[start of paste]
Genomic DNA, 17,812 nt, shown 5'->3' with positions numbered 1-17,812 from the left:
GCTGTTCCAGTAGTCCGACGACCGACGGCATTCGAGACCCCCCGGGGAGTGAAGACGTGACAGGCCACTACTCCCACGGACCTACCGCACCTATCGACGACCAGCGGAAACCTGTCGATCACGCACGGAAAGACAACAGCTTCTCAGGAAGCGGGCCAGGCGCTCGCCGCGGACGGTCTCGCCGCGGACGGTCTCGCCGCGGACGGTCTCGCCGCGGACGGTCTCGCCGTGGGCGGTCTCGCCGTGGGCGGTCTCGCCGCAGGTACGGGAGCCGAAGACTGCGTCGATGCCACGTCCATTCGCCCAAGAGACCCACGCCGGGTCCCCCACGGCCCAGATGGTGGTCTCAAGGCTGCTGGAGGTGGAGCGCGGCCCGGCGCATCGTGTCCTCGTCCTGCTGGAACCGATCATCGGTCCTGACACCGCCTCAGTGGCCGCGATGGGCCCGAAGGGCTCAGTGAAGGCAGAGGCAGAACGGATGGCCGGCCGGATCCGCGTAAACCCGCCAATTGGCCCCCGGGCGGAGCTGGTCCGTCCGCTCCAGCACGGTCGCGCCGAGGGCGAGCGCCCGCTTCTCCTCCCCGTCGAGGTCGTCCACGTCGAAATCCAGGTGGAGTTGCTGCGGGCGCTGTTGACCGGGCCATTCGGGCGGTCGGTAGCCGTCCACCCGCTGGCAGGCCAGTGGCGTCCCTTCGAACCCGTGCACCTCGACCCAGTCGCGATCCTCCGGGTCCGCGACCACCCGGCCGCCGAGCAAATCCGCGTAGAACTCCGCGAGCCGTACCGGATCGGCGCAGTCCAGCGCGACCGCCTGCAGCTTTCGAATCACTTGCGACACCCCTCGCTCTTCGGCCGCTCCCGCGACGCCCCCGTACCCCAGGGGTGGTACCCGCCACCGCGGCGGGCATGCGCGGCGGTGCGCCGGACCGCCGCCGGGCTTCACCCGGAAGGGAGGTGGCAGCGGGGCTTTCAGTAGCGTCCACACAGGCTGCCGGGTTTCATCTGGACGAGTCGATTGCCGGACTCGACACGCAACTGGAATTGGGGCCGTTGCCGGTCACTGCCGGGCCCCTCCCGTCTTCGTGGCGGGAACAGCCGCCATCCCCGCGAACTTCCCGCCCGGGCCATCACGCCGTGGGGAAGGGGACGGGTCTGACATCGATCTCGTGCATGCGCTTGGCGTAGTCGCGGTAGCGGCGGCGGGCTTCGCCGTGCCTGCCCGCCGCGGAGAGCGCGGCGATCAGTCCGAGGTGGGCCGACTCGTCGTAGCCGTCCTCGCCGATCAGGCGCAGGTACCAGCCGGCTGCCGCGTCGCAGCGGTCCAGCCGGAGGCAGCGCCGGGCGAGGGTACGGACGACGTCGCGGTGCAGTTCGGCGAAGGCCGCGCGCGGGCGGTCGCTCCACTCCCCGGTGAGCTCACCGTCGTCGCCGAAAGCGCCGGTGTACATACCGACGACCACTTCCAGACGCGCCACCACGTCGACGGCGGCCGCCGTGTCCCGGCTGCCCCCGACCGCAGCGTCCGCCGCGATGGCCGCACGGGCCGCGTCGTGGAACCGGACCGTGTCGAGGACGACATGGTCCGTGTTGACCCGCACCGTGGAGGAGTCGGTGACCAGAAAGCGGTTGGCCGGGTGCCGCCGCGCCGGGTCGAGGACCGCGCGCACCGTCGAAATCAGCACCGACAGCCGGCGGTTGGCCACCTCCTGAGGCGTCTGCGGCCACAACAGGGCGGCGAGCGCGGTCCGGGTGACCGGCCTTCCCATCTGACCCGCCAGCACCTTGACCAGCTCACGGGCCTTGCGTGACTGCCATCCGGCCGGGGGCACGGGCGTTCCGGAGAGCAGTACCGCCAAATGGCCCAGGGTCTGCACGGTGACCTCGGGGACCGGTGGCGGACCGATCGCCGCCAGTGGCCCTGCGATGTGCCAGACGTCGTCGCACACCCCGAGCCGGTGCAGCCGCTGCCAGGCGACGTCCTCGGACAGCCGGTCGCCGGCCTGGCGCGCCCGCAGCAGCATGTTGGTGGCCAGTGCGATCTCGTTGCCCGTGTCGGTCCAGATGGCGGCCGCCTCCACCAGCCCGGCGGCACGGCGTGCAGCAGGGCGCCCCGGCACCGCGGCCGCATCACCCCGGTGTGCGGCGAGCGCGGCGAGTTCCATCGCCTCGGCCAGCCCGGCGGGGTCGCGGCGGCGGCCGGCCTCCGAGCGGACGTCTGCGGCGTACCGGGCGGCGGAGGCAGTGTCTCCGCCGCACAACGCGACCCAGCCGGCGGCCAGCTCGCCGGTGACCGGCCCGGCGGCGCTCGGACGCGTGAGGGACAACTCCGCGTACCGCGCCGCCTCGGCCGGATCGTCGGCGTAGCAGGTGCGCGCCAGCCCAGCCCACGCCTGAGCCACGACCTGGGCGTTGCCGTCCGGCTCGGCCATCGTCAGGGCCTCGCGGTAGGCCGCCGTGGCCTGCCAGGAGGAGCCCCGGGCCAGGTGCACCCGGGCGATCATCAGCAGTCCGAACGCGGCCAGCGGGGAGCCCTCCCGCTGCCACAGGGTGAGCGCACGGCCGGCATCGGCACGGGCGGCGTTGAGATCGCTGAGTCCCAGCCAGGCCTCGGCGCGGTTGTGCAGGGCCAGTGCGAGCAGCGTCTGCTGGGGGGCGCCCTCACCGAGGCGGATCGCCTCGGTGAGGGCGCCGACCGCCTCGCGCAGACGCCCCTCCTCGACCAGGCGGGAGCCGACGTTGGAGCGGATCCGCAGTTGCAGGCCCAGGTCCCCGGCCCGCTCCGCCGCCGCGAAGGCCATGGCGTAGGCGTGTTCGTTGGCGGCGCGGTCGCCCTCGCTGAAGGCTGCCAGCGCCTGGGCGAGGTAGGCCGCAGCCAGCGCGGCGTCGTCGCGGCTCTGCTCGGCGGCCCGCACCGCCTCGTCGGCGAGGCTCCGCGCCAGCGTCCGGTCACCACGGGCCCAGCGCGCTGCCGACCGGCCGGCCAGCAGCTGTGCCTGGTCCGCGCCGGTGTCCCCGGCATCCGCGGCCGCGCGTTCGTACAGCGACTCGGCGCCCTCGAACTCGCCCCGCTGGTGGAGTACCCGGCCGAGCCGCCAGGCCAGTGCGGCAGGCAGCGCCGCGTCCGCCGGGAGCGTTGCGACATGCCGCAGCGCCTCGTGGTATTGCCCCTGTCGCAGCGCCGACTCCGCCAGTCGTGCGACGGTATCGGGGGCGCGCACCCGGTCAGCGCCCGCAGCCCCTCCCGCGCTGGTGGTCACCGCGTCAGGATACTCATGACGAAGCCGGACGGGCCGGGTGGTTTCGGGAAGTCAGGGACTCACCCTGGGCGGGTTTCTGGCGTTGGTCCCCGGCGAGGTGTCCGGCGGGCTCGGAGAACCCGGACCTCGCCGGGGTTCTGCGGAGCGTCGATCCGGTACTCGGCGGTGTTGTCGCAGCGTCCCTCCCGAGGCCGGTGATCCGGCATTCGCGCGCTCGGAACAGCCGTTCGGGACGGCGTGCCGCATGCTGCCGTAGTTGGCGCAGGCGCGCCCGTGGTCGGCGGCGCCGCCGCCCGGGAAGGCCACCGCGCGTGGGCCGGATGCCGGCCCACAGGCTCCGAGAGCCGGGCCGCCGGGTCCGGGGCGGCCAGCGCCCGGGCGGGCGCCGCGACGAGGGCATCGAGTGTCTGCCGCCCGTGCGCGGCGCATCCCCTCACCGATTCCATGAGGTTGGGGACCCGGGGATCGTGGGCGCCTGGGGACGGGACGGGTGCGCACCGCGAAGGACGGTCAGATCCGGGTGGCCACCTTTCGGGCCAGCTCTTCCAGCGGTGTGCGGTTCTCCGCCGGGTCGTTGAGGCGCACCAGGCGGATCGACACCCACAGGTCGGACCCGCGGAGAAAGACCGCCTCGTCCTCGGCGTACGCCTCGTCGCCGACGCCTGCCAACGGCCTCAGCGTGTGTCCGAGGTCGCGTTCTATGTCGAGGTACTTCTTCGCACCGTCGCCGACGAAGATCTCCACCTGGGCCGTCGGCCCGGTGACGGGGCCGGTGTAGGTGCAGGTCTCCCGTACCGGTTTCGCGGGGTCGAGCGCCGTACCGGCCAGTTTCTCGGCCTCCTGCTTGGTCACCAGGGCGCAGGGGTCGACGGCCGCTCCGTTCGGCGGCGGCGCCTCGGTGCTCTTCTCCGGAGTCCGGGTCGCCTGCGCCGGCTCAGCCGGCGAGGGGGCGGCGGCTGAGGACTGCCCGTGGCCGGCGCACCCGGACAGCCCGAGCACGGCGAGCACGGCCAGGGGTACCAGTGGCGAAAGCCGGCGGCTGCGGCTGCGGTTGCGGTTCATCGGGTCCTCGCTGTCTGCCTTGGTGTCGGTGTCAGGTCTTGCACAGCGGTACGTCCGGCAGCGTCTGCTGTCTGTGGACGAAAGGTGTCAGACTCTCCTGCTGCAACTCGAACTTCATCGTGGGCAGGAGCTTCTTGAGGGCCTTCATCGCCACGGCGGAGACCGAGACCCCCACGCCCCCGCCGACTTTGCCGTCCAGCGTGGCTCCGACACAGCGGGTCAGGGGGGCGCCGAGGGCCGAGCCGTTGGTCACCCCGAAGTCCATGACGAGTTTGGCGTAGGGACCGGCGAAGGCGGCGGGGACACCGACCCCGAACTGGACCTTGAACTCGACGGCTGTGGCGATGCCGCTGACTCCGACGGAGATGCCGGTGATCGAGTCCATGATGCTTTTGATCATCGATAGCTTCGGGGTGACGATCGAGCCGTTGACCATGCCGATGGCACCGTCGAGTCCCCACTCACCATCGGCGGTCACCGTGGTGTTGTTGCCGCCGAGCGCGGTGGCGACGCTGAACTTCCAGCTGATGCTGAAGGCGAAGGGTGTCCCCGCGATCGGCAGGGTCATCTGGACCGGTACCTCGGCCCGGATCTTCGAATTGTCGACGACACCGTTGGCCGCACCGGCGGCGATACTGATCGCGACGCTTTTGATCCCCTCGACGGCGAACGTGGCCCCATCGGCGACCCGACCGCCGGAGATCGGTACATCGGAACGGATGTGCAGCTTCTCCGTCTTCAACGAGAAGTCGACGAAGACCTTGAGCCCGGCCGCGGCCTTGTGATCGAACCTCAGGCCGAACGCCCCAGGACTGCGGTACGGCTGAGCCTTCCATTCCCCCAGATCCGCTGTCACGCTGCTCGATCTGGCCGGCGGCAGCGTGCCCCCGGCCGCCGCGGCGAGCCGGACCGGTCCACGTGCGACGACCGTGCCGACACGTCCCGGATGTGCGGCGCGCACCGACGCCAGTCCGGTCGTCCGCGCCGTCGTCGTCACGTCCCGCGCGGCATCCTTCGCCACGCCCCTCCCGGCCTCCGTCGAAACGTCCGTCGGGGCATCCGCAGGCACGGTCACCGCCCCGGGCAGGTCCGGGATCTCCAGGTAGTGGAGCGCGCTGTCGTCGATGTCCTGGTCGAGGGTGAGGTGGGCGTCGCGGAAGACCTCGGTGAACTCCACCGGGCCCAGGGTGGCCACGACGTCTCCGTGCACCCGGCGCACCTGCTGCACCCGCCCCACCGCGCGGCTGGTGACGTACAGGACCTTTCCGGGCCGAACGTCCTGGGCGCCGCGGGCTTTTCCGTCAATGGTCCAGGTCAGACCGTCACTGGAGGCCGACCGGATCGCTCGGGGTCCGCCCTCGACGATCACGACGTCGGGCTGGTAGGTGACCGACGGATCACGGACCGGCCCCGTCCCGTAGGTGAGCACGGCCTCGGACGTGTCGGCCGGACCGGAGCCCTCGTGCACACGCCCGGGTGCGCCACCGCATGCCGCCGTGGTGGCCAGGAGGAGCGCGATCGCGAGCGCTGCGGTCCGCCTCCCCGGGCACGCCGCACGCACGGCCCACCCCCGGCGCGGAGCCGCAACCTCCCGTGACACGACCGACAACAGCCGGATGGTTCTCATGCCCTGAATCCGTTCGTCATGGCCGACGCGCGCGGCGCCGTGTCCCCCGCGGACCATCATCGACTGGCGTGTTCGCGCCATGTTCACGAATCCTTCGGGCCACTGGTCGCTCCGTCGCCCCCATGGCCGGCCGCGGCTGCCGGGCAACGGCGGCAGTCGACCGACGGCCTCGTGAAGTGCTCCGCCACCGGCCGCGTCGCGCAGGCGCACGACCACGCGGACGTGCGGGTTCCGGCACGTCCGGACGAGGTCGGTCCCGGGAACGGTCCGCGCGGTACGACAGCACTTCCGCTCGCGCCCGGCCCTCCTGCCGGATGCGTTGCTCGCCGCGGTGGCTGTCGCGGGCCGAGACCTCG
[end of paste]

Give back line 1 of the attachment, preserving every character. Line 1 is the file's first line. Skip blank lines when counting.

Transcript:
Genomic DNA, 17,812 nt, shown 5'->3' with positions numbered 1-17,812 from the left: